Thanks to MassVacation.com for providing this merry adventure! As always, all opinions are our own.
Having already explored Boston’s historic Freedom Trail, we decided that on this visit to Boston we would seek to explore the tastes — and taps — that are beginning to make new history.
Our first seafood adventure!
Our adventure by the bay began with a visit to one of the city’s newest nightspots, The Merchant.
Like so many of the taverns and restaurants in Boston, the bar has a big screen televisions showing the big game, which makes perfect sense because Bostonians are crazy about their sports teams.
However, the food was anything but sports bar fare.
<– Smoked sea trout with crispy brussel sprouts
We dined on oysters fresh from the nearby waters, smoked trout that could make any salmon jealous, a creamy baked gnocchi with mushrooms, and a hearty seafood stew.
It all paired nicely with a glass of white wine and a local brew.
<– Fisherman’s stew
As our server said, “Our place is for real people who love really good food.” We couldn’t have agreed more.
Brewin’ up big fun!
Bright and early the next day we joined up with the City Brew Tour.Yes, we were setting out at ten in the morning to spend the next six hours swilling — we mean tasting — the best that Boston brewers have to offer.It’s a dirty job, but somebody’s got to do it.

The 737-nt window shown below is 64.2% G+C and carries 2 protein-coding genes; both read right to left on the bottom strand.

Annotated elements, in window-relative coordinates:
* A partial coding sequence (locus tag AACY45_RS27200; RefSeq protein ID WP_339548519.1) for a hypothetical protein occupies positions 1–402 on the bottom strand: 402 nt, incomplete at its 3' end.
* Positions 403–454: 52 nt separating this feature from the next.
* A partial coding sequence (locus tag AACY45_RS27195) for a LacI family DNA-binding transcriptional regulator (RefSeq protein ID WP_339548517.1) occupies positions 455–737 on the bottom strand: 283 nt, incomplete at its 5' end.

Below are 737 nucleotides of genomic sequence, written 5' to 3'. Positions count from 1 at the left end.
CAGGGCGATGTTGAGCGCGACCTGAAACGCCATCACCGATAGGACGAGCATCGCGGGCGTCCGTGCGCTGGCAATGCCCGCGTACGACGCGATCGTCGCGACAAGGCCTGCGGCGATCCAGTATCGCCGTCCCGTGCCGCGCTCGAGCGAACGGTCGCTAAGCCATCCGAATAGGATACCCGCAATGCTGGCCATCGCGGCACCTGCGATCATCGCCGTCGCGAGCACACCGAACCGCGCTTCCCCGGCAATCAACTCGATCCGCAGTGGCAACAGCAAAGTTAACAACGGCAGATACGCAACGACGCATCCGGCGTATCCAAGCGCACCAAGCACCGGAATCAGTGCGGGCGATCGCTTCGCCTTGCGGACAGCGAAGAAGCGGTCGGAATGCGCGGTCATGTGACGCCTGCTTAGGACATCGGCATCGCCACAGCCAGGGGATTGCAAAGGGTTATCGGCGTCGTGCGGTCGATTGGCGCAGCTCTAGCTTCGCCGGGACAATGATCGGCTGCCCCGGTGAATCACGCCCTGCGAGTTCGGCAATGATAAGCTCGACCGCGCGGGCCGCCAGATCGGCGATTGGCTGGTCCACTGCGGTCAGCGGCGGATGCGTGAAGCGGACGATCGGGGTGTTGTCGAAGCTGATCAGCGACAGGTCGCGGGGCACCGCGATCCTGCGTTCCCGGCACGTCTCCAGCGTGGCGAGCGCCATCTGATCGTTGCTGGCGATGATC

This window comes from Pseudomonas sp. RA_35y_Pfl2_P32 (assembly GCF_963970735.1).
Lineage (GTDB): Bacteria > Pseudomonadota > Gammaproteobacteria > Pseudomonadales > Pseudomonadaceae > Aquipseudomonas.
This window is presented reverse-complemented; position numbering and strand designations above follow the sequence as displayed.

Our designated driver and beer guide, Andy, began the tour with a brief history of beer.He explained the basics of brewing, and how it all may have started with a happy accident.There is archaeological evidence that around ten thousand years ago some lucky hunter-gathering guys left a clay pot full of grain out in the rain. When they returned a few weeks later, the concoction had fermented and beer was born.
They liked it so much that they found a way to grow the grains instead of wandering in search of them. This led to settling down, farming, creating societal groups, and perhaps even civilization as we know it.
Wow, all thanks to beer!
Through the years, the process was refined and the end result became much more flavorful.
Then yeast was discovered and beers were separated into two groups. Andy explained how all beers are either lagers or ales, dependent entirely on the type of yeast used.
In ales the yeast works on top of the tank, fermenting faster and is happy with a warmer temperature. Lager yeast likes it cooler, works on the bottom, and takes twice as long.
By the time Andy finished filling us in on all of this beer background we had arrived at the Samuel Adams Brewery.
This struck us as the perfect place to start since the name has practically become synonymous with Boston.
The real name behind the name is Jim Koch, who began brewing his grandfather’s recipe in his kitchen in 1984.
That brew became Samuel Adams Boston Lager, named for the city’s famous patriot who, like Jim, inherited a brewing tradition from his father.
With that tidbit of information tickling our brains, we continued with some hands-on touching, smelling, and even tasting of the ingredients used in the various varieties of Sam Adams.